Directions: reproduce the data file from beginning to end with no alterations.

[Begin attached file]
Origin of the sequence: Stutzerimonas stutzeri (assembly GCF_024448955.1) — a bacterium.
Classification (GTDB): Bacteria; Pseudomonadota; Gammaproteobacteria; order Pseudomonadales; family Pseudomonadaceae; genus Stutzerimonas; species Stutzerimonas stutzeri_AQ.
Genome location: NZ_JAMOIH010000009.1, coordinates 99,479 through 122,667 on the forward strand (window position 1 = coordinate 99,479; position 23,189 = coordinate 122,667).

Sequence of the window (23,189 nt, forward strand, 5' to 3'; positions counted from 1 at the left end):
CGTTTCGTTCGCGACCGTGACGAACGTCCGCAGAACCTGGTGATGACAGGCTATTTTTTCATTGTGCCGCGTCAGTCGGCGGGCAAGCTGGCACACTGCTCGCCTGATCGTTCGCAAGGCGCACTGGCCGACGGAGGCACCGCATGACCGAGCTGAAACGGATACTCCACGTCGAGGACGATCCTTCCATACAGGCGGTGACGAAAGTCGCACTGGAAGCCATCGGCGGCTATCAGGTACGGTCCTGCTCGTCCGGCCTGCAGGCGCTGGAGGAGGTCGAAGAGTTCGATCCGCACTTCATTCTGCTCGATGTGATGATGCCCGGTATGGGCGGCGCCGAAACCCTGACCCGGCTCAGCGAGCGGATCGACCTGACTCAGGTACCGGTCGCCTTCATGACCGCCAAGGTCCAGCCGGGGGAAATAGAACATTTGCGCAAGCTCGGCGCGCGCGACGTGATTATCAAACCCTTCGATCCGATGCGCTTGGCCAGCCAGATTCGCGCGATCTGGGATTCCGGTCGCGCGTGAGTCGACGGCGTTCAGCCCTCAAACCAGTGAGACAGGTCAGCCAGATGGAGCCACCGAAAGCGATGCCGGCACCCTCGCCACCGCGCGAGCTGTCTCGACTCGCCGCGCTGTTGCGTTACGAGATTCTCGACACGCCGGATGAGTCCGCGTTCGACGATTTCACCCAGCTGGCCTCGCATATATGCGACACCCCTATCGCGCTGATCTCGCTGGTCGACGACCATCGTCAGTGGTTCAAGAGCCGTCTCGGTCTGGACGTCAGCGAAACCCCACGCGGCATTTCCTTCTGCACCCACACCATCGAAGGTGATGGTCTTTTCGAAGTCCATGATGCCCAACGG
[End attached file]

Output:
Origin of the sequence: Stutzerimonas stutzeri (assembly GCF_024448955.1) — a bacterium.
Classification (GTDB): Bacteria; Pseudomonadota; Gammaproteobacteria; order Pseudomonadales; family Pseudomonadaceae; genus Stutzerimonas; species Stutzerimonas stutzeri_AQ.
Genome location: NZ_JAMOIH010000009.1, coordinates 99,479 through 122,667 on the forward strand (window position 1 = coordinate 99,479; position 23,189 = coordinate 122,667).

Sequence of the window (23,189 nt, forward strand, 5' to 3'; positions counted from 1 at the left end):
CGTTTCGTTCGCGACCGTGACGAACGTCCGCAGAACCTGGTGATGACAGGCTATTTTTTCATTGTGCCGCGTCAGTCGGCGGGCAAGCTGGCACACTGCTCGCCTGATCGTTCGCAAGGCGCACTGGCCGACGGAGGCACCGCATGACCGAGCTGAAACGGATACTCCACGTCGAGGACGATCCTTCCATACAGGCGGTGACGAAAGTCGCACTGGAAGCCATCGGCGGCTATCAGGTACGGTCCTGCTCGTCCGGCCTGCAGGCGCTGGAGGAGGTCGAAGAGTTCGATCCGCACTTCATTCTGCTCGATGTGATGATGCCCGGTATGGGCGGCGCCGAAACCCTGACCCGGCTCAGCGAGCGGATCGACCTGACTCAGGTACCGGTCGCCTTCATGACCGCCAAGGTCCAGCCGGGGGAAATAGAACATTTGCGCAAGCTCGGCGCGCGCGACGTGATTATCAAACCCTTCGATCCGATGCGCTTGGCCAGCCAGATTCGCGCGATCTGGGATTCCGGTCGCGCGTGAGTCGACGGCGTTCAGCCCTCAAACCAGTGAGACAGGTCAGCCAGATGGAGCCACCGAAAGCGATGCCGGCACCCTCGCCACCGCGCGAGCTGTCTCGACTCGCCGCGCTGTTGCGTTACGAGATTCTCGACACGCCGGATGAGTCCGCGTTCGACGATTTCACCCAGCTGGCCTCGCATATATGCGACACCCCTATCGCGCTGATCTCGCTGGTCGACGACCATCGTCAGTGGTTCAAGAGCCGTCTCGGTCTGGACGTCAGCGAAACCCCACGCGGCATTTCCTTCTGCACCCACACCATCGAAGGTGATGGTCTTTTCGAAGTCCATGATGCCCAACGG